6. (Print.) The smallest kind of type in English printing, except that called brilliant, which is seldom
This line is printed in the type called Diamond.
Black diamond, coal; (Min.) See Carbonado. Bristol diamond. See Bristol stone, under Bristol.
Diamond beetle (Zoöl.), a large South American weevil remarkable for its splendid luster and colors,
due to minute brilliant scales. Diamond bird (Zoöl.), a small Australian bird (Pardalotus punctatus,
family Ampelidæ.). It is black, with white spots. Diamond drill (Engin.), a rod or tube the end of
which is set with black diamonds; used for perforating hard substances, esp. for boring in rock.
Diamond finch (Zoöl.), a small Australian sparrow, often kept in a cage. Its sides are black, with conspicuous
white spots, and the rump is bright carmine. Diamond groove (Iron Working), a groove of V-section
in a roll. Diamond mortar (Chem.), a small steel mortar used for pulverizing hard substances. - -
Diamond-point tool, a cutting tool whose point is diamond-shaped. Diamond snake (Zoöl.), a
harmless snake of Australia (Morelia spilotes); the carpet snake. Glazier's diamond, a small diamond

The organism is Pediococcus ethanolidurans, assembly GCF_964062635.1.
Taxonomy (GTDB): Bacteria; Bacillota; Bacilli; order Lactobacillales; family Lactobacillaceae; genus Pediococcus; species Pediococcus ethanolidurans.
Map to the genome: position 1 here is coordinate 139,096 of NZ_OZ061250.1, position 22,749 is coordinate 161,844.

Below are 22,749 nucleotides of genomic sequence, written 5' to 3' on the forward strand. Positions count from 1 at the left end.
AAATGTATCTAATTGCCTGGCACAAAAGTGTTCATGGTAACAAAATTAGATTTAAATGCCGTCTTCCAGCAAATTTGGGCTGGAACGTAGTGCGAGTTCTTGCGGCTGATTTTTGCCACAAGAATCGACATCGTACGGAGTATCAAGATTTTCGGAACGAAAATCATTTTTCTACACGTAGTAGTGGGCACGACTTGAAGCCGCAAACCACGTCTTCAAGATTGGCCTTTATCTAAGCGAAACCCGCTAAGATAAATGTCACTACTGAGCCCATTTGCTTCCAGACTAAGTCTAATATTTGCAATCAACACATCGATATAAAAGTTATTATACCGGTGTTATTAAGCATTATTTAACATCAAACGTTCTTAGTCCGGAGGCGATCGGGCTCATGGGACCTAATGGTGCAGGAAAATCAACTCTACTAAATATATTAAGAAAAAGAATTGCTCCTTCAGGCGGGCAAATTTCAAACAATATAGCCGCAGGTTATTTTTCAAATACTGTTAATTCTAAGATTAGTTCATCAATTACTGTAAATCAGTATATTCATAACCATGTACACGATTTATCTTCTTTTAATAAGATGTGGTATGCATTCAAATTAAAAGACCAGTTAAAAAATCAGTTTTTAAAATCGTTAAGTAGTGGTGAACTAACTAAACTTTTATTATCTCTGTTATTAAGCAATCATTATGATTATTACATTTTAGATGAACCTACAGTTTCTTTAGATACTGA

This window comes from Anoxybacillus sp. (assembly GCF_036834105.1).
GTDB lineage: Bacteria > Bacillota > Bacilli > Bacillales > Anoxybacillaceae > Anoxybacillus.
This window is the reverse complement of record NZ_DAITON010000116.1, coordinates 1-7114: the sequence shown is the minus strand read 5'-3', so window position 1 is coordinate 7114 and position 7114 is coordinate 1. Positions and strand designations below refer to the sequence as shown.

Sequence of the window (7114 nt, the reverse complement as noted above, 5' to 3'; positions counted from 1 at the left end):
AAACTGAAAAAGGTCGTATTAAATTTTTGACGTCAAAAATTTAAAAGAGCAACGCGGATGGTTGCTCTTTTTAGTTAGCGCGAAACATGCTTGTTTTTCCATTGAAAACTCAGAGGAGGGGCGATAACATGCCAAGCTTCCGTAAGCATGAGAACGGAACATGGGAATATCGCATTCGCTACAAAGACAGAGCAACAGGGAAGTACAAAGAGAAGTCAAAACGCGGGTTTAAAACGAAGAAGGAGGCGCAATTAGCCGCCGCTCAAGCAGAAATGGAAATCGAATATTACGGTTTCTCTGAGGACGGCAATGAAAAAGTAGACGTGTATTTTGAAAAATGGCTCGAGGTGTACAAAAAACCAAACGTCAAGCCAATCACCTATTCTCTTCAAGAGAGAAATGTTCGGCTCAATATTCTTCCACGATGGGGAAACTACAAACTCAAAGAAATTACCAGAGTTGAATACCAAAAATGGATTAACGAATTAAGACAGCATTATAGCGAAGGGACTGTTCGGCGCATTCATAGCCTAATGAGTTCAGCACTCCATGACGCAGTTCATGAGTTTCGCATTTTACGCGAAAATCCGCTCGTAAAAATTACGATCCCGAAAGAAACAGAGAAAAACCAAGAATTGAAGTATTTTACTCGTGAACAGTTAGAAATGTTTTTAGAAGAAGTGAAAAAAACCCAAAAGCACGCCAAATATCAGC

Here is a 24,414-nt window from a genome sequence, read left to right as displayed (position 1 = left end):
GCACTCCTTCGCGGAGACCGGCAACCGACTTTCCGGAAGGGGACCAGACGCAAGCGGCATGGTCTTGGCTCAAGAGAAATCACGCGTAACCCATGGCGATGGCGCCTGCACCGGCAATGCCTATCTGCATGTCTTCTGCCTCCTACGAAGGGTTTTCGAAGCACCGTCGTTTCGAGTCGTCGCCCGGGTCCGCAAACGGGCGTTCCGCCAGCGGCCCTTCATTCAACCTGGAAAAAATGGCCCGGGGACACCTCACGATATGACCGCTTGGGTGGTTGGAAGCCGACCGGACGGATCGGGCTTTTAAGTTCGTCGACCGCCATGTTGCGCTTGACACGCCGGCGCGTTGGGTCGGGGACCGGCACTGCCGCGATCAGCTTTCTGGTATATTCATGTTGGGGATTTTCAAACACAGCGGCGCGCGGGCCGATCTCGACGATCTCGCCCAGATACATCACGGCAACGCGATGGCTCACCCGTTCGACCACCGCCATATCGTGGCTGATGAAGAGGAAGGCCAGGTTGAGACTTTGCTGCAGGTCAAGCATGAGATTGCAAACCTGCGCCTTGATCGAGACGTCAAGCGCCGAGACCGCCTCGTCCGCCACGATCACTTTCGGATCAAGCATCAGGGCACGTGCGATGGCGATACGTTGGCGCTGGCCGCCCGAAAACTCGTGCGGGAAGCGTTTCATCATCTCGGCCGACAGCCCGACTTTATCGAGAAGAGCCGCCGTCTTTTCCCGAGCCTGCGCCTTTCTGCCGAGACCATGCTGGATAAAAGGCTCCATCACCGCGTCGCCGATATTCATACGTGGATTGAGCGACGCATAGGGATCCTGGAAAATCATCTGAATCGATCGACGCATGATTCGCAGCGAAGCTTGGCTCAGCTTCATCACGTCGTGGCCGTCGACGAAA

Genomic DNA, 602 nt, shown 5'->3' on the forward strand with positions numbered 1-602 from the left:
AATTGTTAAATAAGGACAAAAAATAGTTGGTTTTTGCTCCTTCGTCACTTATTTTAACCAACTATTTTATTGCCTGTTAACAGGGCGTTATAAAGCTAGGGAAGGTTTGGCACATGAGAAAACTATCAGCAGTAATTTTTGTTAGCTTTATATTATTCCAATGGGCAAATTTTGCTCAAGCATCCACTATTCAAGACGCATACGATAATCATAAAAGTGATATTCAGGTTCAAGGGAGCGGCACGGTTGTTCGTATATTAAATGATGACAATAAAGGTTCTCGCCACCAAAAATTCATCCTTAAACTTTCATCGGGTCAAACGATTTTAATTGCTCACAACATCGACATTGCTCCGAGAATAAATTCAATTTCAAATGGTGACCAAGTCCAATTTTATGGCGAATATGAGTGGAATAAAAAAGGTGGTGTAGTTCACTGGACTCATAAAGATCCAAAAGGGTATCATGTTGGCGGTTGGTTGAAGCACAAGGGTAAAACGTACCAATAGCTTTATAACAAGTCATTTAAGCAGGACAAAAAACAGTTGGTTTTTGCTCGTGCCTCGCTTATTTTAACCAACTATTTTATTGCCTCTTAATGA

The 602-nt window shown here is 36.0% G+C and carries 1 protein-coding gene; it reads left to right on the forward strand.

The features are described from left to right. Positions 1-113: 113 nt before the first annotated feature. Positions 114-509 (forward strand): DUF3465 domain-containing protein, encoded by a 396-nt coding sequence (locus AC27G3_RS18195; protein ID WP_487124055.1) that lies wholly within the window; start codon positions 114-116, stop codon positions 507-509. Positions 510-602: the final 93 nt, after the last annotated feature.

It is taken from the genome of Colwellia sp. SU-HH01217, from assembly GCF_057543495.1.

set in a glazier's tool, for cutting glass.
(Di"a*mond) a. Resembling a diamond; made of, or abounding in, diamonds; as, a diamond
chain; a diamond field.
(Di"a*mond-back`) n. (Zoöl.) The salt-marsh terrapin of the Atlantic coast
1. Having figures like a diamond or lozenge.
2. Adorned with diamonds; diamondized. Emerson.
(Di"a*mond*ize) v. t. To set with diamonds; to adorn; to enrich. [R.]
Diamondizing of your subject.B. Jonson.
(Di"a*mond-shaped`) a. Shaped like a diamond or rhombus.
(Di*am"y*lene) n. [Pref. di- + amylene.] (Chem.) A liquid hydrocarbon, C10H20, of the
ethylene series, regarded as a polymeric form of amylene.
(Di"an) a. Diana. [Poetic]
(Di*a"na) n. [L. Diana.] (Myth.) The daughter of Jupiter and Latona; a virgin goddess who presided
over hunting, chastity, and marriage; identified with the Greek goddess Artemis.
And chaste Diana haunts the forest shade.Pope. Diana monkey (Zoöl.), a handsome, white-bearded monkey of West Africa (Cercopithecus Diana).
(||Di*an"dri*a) n. pl. [NL., fr. Gr. di- = di`s- twice + a man, a male.] (Bot.) A Linnæan class of
plants having two stamens.
(Di*an"dri*an) a. Diandrous.
(Di*an"drous) n. [Cf. F. diandre.] (Bot.) Of or pertaining to the class Diandria; having two
(||Di*a"ni*um) n. [NL., fr. L. Diana; either as the name of the Roman goddess, or from its use
in OE. as a name of silver.] (Chem.) Same as Columbium. [Obs.]
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